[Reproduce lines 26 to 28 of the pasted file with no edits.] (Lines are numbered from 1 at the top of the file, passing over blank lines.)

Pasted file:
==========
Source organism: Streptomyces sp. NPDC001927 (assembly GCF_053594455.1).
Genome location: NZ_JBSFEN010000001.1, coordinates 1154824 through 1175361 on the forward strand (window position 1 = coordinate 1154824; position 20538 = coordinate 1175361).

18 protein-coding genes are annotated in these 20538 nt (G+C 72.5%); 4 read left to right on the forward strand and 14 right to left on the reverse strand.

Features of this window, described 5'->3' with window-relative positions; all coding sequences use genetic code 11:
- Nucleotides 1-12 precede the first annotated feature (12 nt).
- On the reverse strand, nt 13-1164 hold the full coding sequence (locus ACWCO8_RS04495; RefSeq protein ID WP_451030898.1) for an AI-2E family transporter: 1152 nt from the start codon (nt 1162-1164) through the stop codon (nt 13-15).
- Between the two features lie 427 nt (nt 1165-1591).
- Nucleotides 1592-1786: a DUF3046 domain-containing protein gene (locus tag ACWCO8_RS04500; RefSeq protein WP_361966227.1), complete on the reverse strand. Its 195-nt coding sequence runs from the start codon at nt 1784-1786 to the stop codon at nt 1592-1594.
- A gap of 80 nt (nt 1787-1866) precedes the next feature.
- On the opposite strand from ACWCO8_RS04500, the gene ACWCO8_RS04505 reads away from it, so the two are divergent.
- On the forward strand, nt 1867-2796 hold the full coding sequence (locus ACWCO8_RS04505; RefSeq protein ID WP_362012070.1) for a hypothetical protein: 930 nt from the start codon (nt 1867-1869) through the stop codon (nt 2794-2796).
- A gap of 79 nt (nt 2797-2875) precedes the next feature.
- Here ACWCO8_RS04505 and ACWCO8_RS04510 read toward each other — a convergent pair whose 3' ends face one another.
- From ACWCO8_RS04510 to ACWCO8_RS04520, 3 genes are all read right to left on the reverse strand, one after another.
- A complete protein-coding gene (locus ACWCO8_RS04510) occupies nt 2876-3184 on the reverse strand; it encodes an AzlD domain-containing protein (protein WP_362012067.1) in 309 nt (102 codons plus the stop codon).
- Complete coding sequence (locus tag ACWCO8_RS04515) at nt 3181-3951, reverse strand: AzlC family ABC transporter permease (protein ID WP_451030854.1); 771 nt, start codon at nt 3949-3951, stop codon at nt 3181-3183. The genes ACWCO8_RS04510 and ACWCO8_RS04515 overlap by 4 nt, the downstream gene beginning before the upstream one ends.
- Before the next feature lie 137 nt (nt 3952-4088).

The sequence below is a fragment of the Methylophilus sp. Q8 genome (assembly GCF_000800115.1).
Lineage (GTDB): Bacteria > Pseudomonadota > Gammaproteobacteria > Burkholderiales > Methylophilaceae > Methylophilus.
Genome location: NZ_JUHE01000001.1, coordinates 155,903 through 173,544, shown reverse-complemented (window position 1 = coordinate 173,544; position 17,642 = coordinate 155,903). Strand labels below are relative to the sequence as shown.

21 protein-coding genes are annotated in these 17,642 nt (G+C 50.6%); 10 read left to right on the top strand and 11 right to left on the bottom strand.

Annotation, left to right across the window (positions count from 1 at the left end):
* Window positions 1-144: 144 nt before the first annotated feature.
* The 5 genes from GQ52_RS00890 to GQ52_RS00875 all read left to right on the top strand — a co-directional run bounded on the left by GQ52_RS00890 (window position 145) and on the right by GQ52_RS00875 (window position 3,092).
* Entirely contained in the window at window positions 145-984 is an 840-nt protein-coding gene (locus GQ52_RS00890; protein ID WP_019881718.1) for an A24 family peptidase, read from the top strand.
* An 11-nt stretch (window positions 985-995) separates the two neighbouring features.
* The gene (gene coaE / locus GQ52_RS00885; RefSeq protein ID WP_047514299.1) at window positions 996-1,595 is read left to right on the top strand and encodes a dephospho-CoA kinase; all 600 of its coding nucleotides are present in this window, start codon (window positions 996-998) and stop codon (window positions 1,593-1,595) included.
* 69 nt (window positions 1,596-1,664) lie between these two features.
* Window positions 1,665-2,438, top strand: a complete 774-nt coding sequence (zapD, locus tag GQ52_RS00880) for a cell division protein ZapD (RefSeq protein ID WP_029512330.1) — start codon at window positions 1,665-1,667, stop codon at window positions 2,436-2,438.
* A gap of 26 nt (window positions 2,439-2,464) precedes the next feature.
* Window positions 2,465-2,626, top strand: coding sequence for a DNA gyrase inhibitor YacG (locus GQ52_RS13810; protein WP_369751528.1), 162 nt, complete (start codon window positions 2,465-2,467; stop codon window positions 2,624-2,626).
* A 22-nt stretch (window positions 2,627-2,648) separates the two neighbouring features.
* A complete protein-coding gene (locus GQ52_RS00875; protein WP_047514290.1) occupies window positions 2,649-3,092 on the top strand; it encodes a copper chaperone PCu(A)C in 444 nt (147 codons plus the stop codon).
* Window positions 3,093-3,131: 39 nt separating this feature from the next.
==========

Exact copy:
* An 11-nt stretch (window positions 985-995) separates the two neighbouring features.
* The gene (gene coaE / locus GQ52_RS00885; RefSeq protein ID WP_047514299.1) at window positions 996-1,595 is read left to right on the top strand and encodes a dephospho-CoA kinase; all 600 of its coding nucleotides are present in this window, start codon (window positions 996-998) and stop codon (window positions 1,593-1,595) included.
* 69 nt (window positions 1,596-1,664) lie between these two features.